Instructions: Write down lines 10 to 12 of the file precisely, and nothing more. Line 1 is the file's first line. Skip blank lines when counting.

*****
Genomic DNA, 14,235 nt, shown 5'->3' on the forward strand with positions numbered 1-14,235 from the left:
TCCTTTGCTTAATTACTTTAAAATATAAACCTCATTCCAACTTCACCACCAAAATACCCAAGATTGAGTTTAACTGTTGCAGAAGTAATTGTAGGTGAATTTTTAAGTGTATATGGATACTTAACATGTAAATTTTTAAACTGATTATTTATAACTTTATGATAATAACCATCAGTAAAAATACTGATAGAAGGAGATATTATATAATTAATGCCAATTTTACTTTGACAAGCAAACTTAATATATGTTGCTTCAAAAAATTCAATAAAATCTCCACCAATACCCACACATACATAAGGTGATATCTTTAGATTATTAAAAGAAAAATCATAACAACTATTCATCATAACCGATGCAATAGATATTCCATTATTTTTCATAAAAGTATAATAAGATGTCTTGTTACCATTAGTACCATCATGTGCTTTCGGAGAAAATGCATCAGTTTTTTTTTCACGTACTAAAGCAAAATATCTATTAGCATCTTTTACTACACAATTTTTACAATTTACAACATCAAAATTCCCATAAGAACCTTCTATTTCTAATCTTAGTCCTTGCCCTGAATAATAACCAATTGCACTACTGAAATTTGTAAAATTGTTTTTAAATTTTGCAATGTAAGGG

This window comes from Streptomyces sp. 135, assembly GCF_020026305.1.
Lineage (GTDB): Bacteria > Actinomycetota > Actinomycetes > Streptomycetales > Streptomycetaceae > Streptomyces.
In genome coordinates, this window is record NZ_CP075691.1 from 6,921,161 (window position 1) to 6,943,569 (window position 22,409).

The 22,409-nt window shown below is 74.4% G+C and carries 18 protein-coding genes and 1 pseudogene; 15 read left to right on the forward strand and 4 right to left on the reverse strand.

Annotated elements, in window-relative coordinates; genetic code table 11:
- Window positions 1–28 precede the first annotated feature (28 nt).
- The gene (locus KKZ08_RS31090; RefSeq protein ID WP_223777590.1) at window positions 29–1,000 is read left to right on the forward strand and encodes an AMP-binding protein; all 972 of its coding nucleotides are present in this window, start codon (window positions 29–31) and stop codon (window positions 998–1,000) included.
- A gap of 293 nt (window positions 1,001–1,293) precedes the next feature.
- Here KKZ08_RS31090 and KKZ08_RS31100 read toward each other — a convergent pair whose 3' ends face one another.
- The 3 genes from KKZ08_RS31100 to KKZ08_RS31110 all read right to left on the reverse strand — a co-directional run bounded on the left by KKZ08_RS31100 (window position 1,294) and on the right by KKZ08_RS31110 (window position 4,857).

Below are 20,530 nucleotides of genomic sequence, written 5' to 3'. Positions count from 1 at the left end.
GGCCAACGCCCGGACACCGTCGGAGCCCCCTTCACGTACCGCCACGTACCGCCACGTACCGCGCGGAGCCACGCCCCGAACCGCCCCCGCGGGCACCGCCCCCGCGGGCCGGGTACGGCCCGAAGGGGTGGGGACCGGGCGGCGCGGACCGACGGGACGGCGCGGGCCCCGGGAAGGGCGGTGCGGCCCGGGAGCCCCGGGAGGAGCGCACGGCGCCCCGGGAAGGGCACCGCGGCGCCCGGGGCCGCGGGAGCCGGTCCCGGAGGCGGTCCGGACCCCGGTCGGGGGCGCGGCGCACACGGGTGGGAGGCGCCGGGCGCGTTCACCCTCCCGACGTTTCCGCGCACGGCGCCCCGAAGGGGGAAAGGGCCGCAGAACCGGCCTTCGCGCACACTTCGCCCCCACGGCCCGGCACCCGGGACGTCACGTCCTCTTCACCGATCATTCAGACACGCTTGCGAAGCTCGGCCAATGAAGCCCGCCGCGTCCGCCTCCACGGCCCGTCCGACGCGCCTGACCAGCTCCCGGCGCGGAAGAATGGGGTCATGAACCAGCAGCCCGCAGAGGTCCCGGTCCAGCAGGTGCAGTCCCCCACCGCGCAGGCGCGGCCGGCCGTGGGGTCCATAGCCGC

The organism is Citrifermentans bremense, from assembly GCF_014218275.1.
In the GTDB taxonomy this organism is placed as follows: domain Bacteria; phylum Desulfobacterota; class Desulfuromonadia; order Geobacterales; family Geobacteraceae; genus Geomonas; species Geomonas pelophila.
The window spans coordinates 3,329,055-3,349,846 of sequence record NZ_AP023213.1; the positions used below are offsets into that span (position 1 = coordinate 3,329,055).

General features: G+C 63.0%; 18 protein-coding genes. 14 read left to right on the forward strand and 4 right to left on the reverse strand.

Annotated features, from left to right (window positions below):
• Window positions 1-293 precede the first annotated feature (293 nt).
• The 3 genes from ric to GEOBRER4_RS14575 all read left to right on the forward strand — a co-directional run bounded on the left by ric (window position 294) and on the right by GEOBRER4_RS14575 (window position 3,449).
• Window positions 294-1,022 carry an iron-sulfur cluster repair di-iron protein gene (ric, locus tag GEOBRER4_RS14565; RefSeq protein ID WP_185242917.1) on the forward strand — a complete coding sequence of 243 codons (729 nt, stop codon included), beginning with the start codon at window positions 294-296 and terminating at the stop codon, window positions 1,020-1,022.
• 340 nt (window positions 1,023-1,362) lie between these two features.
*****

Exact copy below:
- A gap of 293 nt (window positions 1,001–1,293) precedes the next feature.
- Here KKZ08_RS31090 and KKZ08_RS31100 read toward each other — a convergent pair whose 3' ends face one another.
- The 3 genes from KKZ08_RS31100 to KKZ08_RS31110 all read right to left on the reverse strand — a co-directional run bounded on the left by KKZ08_RS31100 (window position 1,294) and on the right by KKZ08_RS31110 (window position 4,857).